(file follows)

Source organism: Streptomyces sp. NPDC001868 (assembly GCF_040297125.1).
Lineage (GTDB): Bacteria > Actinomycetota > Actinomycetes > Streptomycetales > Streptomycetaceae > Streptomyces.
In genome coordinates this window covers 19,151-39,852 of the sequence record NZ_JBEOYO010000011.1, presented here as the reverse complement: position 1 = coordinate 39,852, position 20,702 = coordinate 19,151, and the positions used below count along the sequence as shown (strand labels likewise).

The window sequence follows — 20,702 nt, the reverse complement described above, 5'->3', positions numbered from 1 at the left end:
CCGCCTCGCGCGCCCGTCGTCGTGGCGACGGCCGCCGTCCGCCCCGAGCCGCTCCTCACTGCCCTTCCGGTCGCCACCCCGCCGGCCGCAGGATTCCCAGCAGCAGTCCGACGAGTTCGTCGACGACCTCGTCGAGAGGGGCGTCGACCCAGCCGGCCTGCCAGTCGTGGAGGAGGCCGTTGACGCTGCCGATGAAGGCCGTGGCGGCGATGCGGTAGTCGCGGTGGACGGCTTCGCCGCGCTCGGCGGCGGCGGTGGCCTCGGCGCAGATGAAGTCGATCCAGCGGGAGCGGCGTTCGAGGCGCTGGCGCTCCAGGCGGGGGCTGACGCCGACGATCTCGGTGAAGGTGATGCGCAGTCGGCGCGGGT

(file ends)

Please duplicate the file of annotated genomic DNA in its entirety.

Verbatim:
Source organism: Streptomyces sp. NPDC001868 (assembly GCF_040297125.1).
Lineage (GTDB): Bacteria > Actinomycetota > Actinomycetes > Streptomycetales > Streptomycetaceae > Streptomyces.
In genome coordinates this window covers 19,151-39,852 of the sequence record NZ_JBEOYO010000011.1, presented here as the reverse complement: position 1 = coordinate 39,852, position 20,702 = coordinate 19,151, and the positions used below count along the sequence as shown (strand labels likewise).

The window sequence follows — 20,702 nt, the reverse complement described above, 5'->3', positions numbered from 1 at the left end:
CCGCCTCGCGCGCCCGTCGTCGTGGCGACGGCCGCCGTCCGCCCCGAGCCGCTCCTCACTGCCCTTCCGGTCGCCACCCCGCCGGCCGCAGGATTCCCAGCAGCAGTCCGACGAGTTCGTCGACGACCTCGTCGAGAGGGGCGTCGACCCAGCCGGCCTGCCAGTCGTGGAGGAGGCCGTTGACGCTGCCGATGAAGGCCGTGGCGGCGATGCGGTAGTCGCGGTGGACGGCTTCGCCGCGCTCGGCGGCGGCGGTGGCCTCGGCGCAGATGAAGTCGATCCAGCGGGAGCGGCGTTCGAGGCGCTGGCGCTCCAGGCGGGGGCTGACGCCGACGATCTCGGTGAAGGTGATGCGCAGTCGGCGCGGGT